The pool industry’s economic forecast appears to be looking up — or at least leveling off — according to data discussed at PoolCorp’s annual International Sales Conference.

At the conference, which took place Oct. 3-5, PoolCorp CEO Manuel Perez de la Mesa and Vice President/CFO Mark Joslin reviewed the latest data on the pool market.

The leaders are cautiously optimistic, noting that many regions of the country are beginning to rebound.

“Having hit bottom in 2009 and 2010, we’ve seen new construction, as well as remodeling and refurbishment, grow a little in 2011,” Joslin said. “Those are positive signs.”

Perhaps the most clear-cut indicator of industry growth is an increase in new-pool construction, which rose slightly nationwide in 2011, following a mostly level 2010. Though 2011 starts are predicted to remain below 50,000, the overall trend forms an undeniable uptick, and PoolCorp executives expect new construction to rise by a healthy 12.3 percent in 2012. Much of that spending is expected to be focused on the commercial market.

“There’s definitely more new-pool construction going on in our area than there was a year ago,” said Tommy Canaday, general manager of PoolCorp’s Central Division in Baton Rouge, La. “We’re seeing an increase in sales of building materials.”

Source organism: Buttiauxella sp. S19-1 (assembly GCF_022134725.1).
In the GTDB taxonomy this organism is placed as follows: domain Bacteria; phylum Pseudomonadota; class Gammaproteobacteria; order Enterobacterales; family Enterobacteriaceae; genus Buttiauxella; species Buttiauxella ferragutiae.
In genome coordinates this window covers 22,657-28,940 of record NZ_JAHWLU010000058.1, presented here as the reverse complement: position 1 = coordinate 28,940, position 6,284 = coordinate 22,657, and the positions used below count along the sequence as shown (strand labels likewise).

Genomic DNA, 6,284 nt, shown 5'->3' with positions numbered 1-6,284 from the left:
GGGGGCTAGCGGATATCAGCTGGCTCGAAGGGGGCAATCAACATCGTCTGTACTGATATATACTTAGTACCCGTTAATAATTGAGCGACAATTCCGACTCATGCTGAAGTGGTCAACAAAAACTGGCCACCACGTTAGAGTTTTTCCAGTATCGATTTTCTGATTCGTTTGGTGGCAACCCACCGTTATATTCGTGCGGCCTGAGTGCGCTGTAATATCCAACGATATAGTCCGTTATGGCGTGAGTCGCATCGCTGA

However, market conditions in the Southwest are more mixed, with Nevada continuing to decline while Arizona appears to have leveled out with pool construction in Phoenix metro up by 2 percent, and the state down by 2 percent, according to permit data.

Also, at PoolCorp’s Credit Suisse Small Midcap Conference in September, Joslin pointed out that even through the recession, more pools have been added to the overall market than have been taken out of service, according to P.K. Data Inc. 2011 saw a continuation of this trend, with approximately 5.3 million inground pools and 4.5 million aboveground pools now in operation.

PoolCorp officers also noted that renovation has shown small but distinct growth in 2011. This means that, along with an increase in purchases of building supplies, there is an accompanying rise in spending on replacement parts and equipment.

“Homeowners are finally willing to buy the right parts to properly fix and replace their equipment instead of just trying to keep it working for an extra six months,” said Tom Burba, general manager of PoolCorp’s Mountain Division in Gilbert, Ariz.

Meanwhile, despite a slight drop in housing starts in 2011, Perez de la Mesa’s presentation forecasted an upward curve in housing over the next several years, with a “return to normal levels” at approximately 1 million projected for 2014.

“If you look out over the next five to seven years, there’s a lot to be optimistic about,” Joslin said.

PoolCorp is the world’s largest distributor of pool and spa products. Based in Covington, La., the firm trades under the stock symbol POOL.